For Immediate Release
State Legislative Committee Split on Whether to Gut Maine's Child Labor Protections
Vote Comes on the 100th Anniversary of Teen Workplace Fire
AUGUSTA, Maine - Today lawmakers in the Labor, Commerce, Research and Economic Development Committee split 6-6 on whether to roll back child labor protections. One committee member was absent. The latest amendment to L.D. 516 would permit employers to schedule teen workers up to 24 hours during the school week, up to six hours on a school day and keep them working until 11 o’clock on a school night.
“The Maine Women’s Lobby applauds the six committee members who voted to uphold Maine’s longstanding commitment to the health and welfare of teens in the workforce,” said Laura Harper, Director of Public Policy. “Students need a solid high school education to compete in a challenging economy and pave the way for future success. Governor LePage has said that boosting k-12 performance is a top economic priority. Why, then is he promoting a roll back of the most fundamental child labor protections that ensure kids can succeed in school?”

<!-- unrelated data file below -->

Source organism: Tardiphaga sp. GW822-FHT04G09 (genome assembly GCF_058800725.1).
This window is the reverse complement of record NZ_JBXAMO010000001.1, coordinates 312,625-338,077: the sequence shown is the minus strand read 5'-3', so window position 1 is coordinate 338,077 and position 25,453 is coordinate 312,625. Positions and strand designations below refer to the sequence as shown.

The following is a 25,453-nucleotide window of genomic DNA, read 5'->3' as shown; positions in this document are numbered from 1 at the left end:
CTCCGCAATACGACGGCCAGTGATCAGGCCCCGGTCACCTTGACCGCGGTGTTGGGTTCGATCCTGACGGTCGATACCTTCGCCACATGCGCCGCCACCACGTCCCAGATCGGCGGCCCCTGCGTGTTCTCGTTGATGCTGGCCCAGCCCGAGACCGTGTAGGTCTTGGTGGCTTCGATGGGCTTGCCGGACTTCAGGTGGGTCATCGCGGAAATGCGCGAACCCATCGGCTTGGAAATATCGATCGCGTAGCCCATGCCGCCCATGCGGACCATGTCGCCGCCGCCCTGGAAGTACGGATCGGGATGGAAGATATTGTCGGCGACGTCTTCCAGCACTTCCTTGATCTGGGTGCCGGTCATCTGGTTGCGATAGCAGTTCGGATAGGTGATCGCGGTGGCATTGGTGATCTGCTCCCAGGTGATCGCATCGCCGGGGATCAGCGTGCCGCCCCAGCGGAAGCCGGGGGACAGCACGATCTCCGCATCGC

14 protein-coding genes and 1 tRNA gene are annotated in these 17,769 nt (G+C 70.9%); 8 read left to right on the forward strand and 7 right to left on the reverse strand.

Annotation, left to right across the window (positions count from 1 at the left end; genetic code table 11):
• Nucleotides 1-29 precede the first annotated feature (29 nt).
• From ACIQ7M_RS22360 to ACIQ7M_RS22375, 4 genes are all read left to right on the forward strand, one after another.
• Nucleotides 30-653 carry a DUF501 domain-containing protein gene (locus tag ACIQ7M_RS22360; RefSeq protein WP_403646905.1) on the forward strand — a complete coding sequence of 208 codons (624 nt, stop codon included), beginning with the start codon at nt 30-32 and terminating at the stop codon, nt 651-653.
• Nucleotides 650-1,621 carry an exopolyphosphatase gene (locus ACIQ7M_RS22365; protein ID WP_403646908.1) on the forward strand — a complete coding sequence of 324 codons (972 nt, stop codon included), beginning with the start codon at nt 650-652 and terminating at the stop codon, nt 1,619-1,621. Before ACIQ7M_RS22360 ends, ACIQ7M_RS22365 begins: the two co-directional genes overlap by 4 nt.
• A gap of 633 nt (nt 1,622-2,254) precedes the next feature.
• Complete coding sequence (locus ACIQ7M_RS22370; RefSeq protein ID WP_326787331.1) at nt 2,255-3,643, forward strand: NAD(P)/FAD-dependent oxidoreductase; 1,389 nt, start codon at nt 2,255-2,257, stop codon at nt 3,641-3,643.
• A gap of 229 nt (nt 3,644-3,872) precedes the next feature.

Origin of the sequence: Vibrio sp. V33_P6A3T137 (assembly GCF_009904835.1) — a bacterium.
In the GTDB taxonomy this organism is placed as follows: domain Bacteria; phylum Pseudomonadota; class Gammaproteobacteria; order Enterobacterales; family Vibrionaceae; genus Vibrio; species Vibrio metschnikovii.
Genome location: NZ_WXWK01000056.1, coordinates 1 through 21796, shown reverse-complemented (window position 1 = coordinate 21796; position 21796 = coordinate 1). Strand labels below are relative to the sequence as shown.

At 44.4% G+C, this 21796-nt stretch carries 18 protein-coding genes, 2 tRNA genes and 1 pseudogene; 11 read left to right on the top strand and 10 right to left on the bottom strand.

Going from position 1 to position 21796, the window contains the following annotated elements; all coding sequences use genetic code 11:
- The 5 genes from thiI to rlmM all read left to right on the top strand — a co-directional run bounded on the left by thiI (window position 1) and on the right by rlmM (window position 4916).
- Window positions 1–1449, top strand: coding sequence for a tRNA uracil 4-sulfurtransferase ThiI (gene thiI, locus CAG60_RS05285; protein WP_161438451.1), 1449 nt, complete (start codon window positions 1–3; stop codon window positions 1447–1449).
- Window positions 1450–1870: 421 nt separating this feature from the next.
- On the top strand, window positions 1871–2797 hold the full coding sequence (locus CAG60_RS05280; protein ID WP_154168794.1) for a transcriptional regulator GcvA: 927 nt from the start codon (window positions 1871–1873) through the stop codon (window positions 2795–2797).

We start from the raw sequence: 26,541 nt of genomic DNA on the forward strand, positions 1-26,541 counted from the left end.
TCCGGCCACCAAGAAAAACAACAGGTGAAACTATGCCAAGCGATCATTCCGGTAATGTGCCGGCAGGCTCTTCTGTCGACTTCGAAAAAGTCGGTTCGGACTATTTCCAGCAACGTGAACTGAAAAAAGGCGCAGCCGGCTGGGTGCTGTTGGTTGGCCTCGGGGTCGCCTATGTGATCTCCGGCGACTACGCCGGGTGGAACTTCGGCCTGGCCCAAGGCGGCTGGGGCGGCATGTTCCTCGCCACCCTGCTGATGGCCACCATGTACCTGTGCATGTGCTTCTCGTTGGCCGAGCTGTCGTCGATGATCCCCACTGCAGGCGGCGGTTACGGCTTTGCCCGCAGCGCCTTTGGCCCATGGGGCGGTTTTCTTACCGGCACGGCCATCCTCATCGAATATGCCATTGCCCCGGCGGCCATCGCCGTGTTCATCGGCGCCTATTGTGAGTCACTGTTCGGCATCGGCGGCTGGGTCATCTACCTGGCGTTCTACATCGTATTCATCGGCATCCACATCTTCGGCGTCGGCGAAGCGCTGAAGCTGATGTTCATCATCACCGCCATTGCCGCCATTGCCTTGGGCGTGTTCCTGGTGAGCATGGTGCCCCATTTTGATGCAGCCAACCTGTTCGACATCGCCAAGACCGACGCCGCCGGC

Harper continues, “It’s difficult not to view this as simply a short-sighted effort by Maine’s hospitality industry to employ more of Maine’s teens for longer hours, later at night during the school year. No evidence presented suggests that there is an unskilled labor shortage in our state and volumes of research prove that students have the greatest success in the present and the long-term when their hours at work are limited during the school year.”
Maine’s child labor laws were first enacted in 1847, and strengthened repeatedly over the years. The reason? Educators complained that students forced to work long hours outside of school were falling asleep in class. The current law limiting working hours for 16 and 17 year-olds was forged through bipartisan agreement in the legislature about the need to balance employer interests with the health and welfare of Maine children. Indeed, according to the Legislative Record, in debate on the Senate floor, the original law was referred to as the “Put Learning First, Put Working Second” bill.
Mainers have rightly raised their voices over the past two days over the prospective removal of a mural depicting Maine’s labor history — including Maine’s history of child labor. And today, many throughout Maine are commemorating the 100th anniversary of the Triangle Shirtwaist Factory Fire – a horrendous fire in which 146 people, many of them teen girls, were burned or jumped to their deaths because of inadequate labor protections.
Now it’s time they raised their voices and urged their legislators not to roll back Maine’s child labor law.
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Maine Women’s Lobby is a nonpartisan, nonprofit, membership organization working since 1978 to increase opportunities for women and girls through advocacy and legislative action.